The New York Times: BERLIN — John Demjanjuk of Seven Hills, Ohio, born Ivan Demjanjuk in Ukraine in 1920, arrived in Munich Tuesday morning to face accusations of crimes committed as a Nazi death-camp guard. Mr. Demjanjuk was deported for the second time by the United States on Monday. The first time was 23 years ago, and he was bound for worldwide notoriety, accused of being the unfathomably cruel “Ivan the Terrible of Treblinka,” one of the Holocaust’s most infamous sadists. He was convicted and sentenced to death in Israel, before new evidence won him a reprieve and eventually a trip back to the United States and the return of his stripped citizenship.
But the wheels of justice began to grind again, and the whole process has repeated itself step by step. Monday night, a frailer Mr. Demjanjuk, now 89 and once again stateless, boarded a special medically equipped airplane bound for Germany, where he is accused of being an accessory in the murder of 29,000 Jews while working as a guard at the Sobibor death camp in eastern Poland.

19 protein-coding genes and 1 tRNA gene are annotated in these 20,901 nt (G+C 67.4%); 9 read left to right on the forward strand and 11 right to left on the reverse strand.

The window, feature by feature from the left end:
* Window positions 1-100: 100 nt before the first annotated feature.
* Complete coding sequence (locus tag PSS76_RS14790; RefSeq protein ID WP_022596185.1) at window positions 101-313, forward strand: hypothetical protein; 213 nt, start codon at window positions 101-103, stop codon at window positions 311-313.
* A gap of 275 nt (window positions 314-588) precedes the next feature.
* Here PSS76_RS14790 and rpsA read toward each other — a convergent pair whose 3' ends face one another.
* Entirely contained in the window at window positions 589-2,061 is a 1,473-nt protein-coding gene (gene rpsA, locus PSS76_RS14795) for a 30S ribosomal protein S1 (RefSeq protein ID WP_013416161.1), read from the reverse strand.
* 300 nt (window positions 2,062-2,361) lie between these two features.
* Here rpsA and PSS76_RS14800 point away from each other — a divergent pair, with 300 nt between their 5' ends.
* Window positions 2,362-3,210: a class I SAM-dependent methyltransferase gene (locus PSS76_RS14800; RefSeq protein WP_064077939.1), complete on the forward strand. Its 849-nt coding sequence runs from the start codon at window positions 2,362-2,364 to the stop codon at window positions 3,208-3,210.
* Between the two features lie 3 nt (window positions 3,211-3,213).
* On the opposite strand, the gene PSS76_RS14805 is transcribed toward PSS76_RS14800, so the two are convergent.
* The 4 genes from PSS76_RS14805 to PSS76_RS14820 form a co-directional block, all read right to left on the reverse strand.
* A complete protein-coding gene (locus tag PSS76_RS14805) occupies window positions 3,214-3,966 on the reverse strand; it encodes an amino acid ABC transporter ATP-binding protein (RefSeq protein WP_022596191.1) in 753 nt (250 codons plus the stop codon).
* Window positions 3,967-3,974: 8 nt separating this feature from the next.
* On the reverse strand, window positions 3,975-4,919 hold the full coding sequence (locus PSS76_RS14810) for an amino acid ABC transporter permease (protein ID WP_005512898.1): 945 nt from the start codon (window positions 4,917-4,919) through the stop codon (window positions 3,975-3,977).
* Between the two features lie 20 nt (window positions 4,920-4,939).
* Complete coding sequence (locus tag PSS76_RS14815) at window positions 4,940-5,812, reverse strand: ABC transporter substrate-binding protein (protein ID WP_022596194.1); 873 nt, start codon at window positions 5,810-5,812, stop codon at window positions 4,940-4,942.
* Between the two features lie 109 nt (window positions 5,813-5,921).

Investigators say that the documentary evidence is strong and that they will be able to prove that Mr. Demjanjuk was a living cog in a killing factory, where some 250,000 people were put to death in just one and a half years of operation. His son, John Demjanjuk Jr., says that his father, who has bone-marrow and kidney diseases, is being hounded by the United States Justice Department’s Office of Special Investigations and German prosecutors in an inhumane fashion.
Mr. Demjanjuk’s guilt will be decided in a Munich courtroom, assuming he lives long enough and is deemed fit to stand trial. But throughout the recent months of courtroom battles over appeals and stays of deportation, the gulf between the enormity of the crimes Mr. Demjanjuk is accused of and the frail old man he is now has grown more apparent.